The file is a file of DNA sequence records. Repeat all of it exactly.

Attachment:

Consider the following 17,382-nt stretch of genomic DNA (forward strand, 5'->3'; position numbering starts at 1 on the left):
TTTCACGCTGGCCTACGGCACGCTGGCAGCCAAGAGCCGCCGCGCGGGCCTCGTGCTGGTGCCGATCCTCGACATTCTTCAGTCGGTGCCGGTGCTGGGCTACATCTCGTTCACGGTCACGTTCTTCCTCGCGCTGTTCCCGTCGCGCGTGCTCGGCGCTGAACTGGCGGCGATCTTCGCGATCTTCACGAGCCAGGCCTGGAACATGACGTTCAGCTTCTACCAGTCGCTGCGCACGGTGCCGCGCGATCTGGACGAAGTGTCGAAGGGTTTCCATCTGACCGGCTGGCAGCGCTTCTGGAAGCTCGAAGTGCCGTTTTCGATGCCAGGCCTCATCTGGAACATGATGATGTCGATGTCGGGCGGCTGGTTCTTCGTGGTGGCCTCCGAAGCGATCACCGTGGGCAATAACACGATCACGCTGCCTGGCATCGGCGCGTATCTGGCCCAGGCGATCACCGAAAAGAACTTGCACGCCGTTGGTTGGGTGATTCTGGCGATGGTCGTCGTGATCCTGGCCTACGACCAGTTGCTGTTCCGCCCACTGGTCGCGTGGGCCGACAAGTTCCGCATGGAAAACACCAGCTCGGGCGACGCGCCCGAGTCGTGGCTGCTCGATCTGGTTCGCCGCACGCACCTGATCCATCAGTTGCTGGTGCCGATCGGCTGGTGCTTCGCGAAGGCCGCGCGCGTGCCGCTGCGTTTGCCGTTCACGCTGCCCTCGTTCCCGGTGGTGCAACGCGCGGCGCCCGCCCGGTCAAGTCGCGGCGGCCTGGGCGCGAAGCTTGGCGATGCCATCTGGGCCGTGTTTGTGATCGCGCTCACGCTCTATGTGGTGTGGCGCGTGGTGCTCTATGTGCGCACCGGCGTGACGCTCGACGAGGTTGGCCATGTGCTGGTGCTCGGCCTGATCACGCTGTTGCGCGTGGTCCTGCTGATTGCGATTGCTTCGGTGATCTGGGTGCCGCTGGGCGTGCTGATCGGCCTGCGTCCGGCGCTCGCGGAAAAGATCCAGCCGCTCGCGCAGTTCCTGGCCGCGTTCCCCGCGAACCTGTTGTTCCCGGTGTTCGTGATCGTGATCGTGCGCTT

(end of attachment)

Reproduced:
Consider the following 17,382-nt stretch of genomic DNA (forward strand, 5'->3'; position numbering starts at 1 on the left):
TTTCACGCTGGCCTACGGCACGCTGGCAGCCAAGAGCCGCCGCGCGGGCCTCGTGCTGGTGCCGATCCTCGACATTCTTCAGTCGGTGCCGGTGCTGGGCTACATCTCGTTCACGGTCACGTTCTTCCTCGCGCTGTTCCCGTCGCGCGTGCTCGGCGCTGAACTGGCGGCGATCTTCGCGATCTTCACGAGCCAGGCCTGGAACATGACGTTCAGCTTCTACCAGTCGCTGCGCACGGTGCCGCGCGATCTGGACGAAGTGTCGAAGGGTTTCCATCTGACCGGCTGGCAGCGCTTCTGGAAGCTCGAAGTGCCGTTTTCGATGCCAGGCCTCATCTGGAACATGATGATGTCGATGTCGGGCGGCTGGTTCTTCGTGGTGGCCTCCGAAGCGATCACCGTGGGCAATAACACGATCACGCTGCCTGGCATCGGCGCGTATCTGGCCCAGGCGATCACCGAAAAGAACTTGCACGCCGTTGGTTGGGTGATTCTGGCGATGGTCGTCGTGATCCTGGCCTACGACCAGTTGCTGTTCCGCCCACTGGTCGCGTGGGCCGACAAGTTCCGCATGGAAAACACCAGCTCGGGCGACGCGCCCGAGTCGTGGCTGCTCGATCTGGTTCGCCGCACGCACCTGATCCATCAGTTGCTGGTGCCGATCGGCTGGTGCTTCGCGAAGGCCGCGCGCGTGCCGCTGCGTTTGCCGTTCACGCTGCCCTCGTTCCCGGTGGTGCAACGCGCGGCGCCCGCCCGGTCAAGTCGCGGCGGCCTGGGCGCGAAGCTTGGCGATGCCATCTGGGCCGTGTTTGTGATCGCGCTCACGCTCTATGTGGTGTGGCGCGTGGTGCTCTATGTGCGCACCGGCGTGACGCTCGACGAGGTTGGCCATGTGCTGGTGCTCGGCCTGATCACGCTGTTGCGCGTGGTCCTGCTGATTGCGATTGCTTCGGTGATCTGGGTGCCGCTGGGCGTGCTGATCGGCCTGCGTCCGGCGCTCGCGGAAAAGATCCAGCCGCTCGCGCAGTTCCTGGCCGCGTTCCCCGCGAACCTGTTGTTCCCGGTGTTCGTGATCGTGATCGTGCGCTT